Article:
This case study presents a detailed analysis of a gradual coal transition in the Czech Republic from 1990 to 2015. The political and social changes in 1989 led to an extensive economic transformation. The recession in heavy industry and its associated decrease in energy supply, along with environmental pressures, led the government to oversee a decline in coal production.
The study examines the Czech economy and key energy reforms between 1990 and 2015. The national government’s plan sought to restructure the electricity sector, moving away from coal in favor of renewables. The environmental reforms of 1991, which placed limits on six coal mining fields, sought to protect the environment and villages from further expansions of coal mines and, in effect, reduced national coal production.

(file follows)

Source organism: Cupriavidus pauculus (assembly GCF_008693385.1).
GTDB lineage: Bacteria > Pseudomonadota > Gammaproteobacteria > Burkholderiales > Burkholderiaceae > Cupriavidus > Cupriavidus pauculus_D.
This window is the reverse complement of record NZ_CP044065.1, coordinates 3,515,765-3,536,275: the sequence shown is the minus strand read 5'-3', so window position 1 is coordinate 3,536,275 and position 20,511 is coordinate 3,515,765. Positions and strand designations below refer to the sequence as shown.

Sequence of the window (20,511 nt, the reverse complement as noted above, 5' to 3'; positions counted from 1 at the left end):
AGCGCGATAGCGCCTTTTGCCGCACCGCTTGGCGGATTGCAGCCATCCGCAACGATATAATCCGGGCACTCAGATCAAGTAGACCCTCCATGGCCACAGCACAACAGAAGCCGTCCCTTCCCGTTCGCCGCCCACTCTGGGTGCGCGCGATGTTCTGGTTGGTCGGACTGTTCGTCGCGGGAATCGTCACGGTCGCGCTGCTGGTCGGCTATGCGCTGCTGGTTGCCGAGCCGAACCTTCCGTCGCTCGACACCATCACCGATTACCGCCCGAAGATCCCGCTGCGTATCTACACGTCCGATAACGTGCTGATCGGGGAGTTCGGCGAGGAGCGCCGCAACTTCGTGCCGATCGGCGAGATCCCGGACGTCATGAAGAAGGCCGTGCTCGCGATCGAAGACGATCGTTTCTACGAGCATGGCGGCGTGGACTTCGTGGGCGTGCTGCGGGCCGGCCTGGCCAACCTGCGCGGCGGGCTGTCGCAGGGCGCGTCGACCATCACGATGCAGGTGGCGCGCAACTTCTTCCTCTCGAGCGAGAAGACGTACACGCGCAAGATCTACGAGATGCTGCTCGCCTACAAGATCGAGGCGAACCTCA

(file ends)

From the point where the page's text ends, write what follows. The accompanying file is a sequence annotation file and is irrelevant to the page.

In addition to discussing the negative impacts of coal mine privatization, the authors analyze the implications of the national government reforms and discuss various policy responses that aimed to mitigate the ecological and social impacts of the transition. Many of these efforts related to the rehabilitation and remediation of environmentally damaged lands. The authors suggest that the delay in regional support measures resulted in the social isolation of affected areas, characterized by low employment rates, standards of living, and economic performance.